Now I want you to think about the vision of the good that is out there for a minute. What does our society, what does our world try to tell us? If you think about it, there are competing messages that we get. For example, fairness is more important than justice in our society. And fairness is, “I need to get mine. It needs to be me.” Justice related more toward what’s good for the community. We are much more – we seem as a society, we’re much more interested in things like consuming goods, which is I consume them as compared to creating goods, which would be for the benefit of everyone. We seem to be much more interested in things like fame. Fame is pretty important to us rather than really truly accomplishing something. I mean, why in the world is Ryan Seacrest so famous? What has he done? I mean, he’s got the best job in the world. He gets to be on TV for the simple reason that he’s famous. What have you done? I don’t know but I’m famous. Okay, we’ll put you on. What a great gig to have. Glamour and beauty seem to be more important than character. Image is more important than holiness. There was a tagline for Sprite once: Image is everything.
Just as kind of an example, think about how people get their news now. Most people tend to get their news from sources that agree with their own opinion. We’ve sort of substituted opinion for true knowledge. And what that ends up doing in the end, again, all these, me versus the group, me versus the group, me versus the group, in the end, this becomes very divisive. It tends to pull apart at us. In the end we start treating other people as competitors. It divides us. We see people as the enemy. In many ways we turn – objectify people. Oh, he’s just an idiot for believing that. And what doesn’t happen is we don’t have unity. We tend to end up with division.
Now this is sort of exactly what James predicts. So if you kind of turn to James chapter 3, the passage that we read this morning, note that James really does kind of lay out certain characteristics of what happens if you follow this worldly vision. What are the results of this? And he notes that the first one is bitter jealousy. What he means here is that we seek our own benefit. We’re not willing to share with others. James as he uses this term, he uses it in a sort of a religious context. It kind of leads to a type of religious zeal or zealotry. And if you can think about the history of religion throughout the centuries, there’s been an awful lot of times where religion has been used, whether we’re talking Christianity or other religions, have been used to sort of promote a particular agenda, an us versus them kind of mentality. And he notes that this is one of the characteristics of worldly wisdom.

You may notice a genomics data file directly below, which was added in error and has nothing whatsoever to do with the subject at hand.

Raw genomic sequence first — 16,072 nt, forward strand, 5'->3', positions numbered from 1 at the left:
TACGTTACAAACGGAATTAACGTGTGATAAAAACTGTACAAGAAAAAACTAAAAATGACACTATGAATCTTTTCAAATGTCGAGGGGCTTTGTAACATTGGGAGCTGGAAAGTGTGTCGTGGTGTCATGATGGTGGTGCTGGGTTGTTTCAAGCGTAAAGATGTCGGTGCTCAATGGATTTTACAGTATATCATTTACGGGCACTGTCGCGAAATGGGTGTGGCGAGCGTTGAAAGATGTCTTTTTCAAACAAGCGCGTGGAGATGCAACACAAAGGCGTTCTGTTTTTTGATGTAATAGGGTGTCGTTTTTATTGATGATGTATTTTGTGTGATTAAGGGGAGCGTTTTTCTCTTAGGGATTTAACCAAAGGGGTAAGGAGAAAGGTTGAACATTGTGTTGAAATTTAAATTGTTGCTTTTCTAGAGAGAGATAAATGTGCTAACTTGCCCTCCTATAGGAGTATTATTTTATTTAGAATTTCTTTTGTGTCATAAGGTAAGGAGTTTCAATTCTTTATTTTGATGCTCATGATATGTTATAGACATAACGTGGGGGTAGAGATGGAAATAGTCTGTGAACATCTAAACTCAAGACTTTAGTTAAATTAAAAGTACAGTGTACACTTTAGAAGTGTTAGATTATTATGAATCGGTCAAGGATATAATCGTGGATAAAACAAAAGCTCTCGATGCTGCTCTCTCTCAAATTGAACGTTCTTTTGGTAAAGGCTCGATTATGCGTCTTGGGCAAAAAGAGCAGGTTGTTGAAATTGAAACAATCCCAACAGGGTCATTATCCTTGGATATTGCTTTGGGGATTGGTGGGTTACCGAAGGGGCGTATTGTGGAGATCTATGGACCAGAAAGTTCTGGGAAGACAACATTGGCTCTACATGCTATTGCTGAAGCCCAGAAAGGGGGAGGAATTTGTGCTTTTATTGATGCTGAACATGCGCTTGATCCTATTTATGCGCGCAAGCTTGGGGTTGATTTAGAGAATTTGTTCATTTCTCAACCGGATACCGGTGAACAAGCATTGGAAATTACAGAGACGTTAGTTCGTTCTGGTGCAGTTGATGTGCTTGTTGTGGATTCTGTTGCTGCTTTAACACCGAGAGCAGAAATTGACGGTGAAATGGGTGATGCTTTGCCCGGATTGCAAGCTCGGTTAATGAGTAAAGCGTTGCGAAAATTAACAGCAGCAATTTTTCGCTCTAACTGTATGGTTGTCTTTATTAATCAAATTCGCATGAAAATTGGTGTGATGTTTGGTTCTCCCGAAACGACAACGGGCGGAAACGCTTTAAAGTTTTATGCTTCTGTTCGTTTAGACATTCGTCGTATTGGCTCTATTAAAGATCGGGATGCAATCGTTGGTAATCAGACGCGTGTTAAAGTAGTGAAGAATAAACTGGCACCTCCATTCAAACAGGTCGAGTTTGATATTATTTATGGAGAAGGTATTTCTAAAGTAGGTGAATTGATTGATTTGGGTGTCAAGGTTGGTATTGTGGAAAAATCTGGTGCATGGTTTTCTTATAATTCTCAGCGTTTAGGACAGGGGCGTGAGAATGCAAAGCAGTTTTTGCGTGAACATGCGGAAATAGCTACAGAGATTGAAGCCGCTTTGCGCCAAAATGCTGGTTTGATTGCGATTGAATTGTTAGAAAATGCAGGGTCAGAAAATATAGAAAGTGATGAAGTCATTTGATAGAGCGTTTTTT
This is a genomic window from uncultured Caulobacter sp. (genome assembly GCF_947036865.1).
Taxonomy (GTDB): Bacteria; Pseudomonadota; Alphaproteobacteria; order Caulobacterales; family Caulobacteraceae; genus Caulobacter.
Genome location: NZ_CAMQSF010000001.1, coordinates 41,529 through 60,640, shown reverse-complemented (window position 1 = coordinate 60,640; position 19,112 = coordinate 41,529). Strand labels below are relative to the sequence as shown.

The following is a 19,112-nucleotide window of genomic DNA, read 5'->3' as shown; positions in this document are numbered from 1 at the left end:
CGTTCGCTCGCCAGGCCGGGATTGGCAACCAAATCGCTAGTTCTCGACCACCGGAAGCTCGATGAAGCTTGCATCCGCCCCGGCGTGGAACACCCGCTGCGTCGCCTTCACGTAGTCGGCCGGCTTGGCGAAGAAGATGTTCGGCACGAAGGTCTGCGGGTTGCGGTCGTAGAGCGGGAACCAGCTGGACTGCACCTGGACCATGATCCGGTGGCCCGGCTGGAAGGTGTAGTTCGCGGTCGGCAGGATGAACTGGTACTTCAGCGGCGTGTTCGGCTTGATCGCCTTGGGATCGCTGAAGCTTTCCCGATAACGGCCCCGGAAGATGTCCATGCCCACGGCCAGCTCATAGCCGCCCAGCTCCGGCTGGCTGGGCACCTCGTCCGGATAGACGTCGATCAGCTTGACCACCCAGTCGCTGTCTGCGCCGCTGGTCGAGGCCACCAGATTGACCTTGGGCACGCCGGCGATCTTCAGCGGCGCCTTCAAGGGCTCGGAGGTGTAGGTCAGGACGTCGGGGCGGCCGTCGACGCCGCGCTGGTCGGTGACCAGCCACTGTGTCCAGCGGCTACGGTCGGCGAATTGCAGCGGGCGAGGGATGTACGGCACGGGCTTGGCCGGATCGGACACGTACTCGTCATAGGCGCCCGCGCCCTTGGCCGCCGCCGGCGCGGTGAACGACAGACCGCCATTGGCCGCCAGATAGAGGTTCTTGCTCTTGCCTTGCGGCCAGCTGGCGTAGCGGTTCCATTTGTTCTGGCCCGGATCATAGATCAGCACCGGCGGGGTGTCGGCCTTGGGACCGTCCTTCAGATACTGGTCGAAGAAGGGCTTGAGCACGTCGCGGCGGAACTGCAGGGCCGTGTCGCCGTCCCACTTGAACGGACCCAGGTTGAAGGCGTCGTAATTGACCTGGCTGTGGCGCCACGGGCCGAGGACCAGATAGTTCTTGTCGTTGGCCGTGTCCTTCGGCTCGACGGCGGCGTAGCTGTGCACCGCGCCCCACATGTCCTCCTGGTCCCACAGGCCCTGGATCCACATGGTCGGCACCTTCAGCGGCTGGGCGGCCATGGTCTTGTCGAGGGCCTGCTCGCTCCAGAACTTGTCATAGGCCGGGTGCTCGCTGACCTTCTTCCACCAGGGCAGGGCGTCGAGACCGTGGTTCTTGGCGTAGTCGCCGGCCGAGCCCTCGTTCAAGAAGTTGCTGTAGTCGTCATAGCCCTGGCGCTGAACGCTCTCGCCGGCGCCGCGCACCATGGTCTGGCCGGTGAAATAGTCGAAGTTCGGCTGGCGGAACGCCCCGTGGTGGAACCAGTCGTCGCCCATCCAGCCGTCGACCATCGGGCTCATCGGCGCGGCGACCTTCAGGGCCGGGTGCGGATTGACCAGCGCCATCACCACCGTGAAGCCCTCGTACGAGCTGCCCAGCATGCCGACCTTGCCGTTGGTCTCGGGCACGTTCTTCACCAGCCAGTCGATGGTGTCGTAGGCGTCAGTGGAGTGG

We are prone to selfish ambitions. We seek to promote our own ends. And we tend to do that at the exclusion of other people. So we start to use people if we can. In fact, I will try to pursue certain ways of gaining power so that I can pursue my agenda over your agenda. And that might need acquiring wealth because wealth gives me power. It might mean gaining position because position could give me power. It might mean cultivating beauty because beauty and sex appeal may give me power over people. But there’s lots of ways that we can go to cultivate power. And all of those kind of come out of this idea of selfish ambition because this is what we’re trying to do. We’re trying to seek our own end.
Arrogance. Note that James tells us that worldly wisdom leads to a type of arrogance. What it means is that you believe in yourself. You believe in your own vision. James is kind of laying out it’s your sovereignty. It’s your desire for autonomy that comes out, and it makes you arrogant. Now suddenly, your vision of the world becomes the vision for the world. And everyone has this sort of get in line with what you think is the right thing to do.
Self-deception. Notice that sometimes we become unwilling and unable to learn from others. We become unteachable at a certain level. Part of that is because of this arrogance that is cultivated. But part of it is that we are now are unwilling to see things at the way they really are.
In the end all of this leads to division. As worldly wisdom continues to grow and as worldly wisdom sort of becomes the wisdom for a group of people, the end result will always be, as James says, division. It will lead to quarreling. It will lead to fighting. It will lead to everyone – well, it leads to, as Jesus said, a house divided, which will not stand because everyone is now doing, as the author of Judges says, everyone is doing what is right in their own eyes. So in the end, worldly wisdom James kind of points out has this divisive, this corrosive, this kind of effect that pulls people apart because now everyone wants to pursue their own end.
Now obviously, when we present this characteristic of worldly wisdom, it doesn’t look too attractive, does it? It’s like, no, I don’t want to be that. In fact, I’m not that anyway. I am more godly in this regard because you can lay out this way, worldly, godly, okay, these people don’t look very nice. And you don’t really wanna be around people like this, which begs the question, might we be people like this? We certainly don’t want to think that we are.
Now James, you have to understand James is probably the first book of the New Testament that was written. And James is sort of – if anything else about James, he’s really a good psychologist. James understands the human heart. He understands what our – in our sin nature what our natural inclinations, what our natural affections tend to lead us. And he’s sort of warning us that be careful of this. Because if you do this, this is what’s going to happen. And so he’s kind of letting us know that there is this type of wisdom that can be corrosive if you let it take hold of you.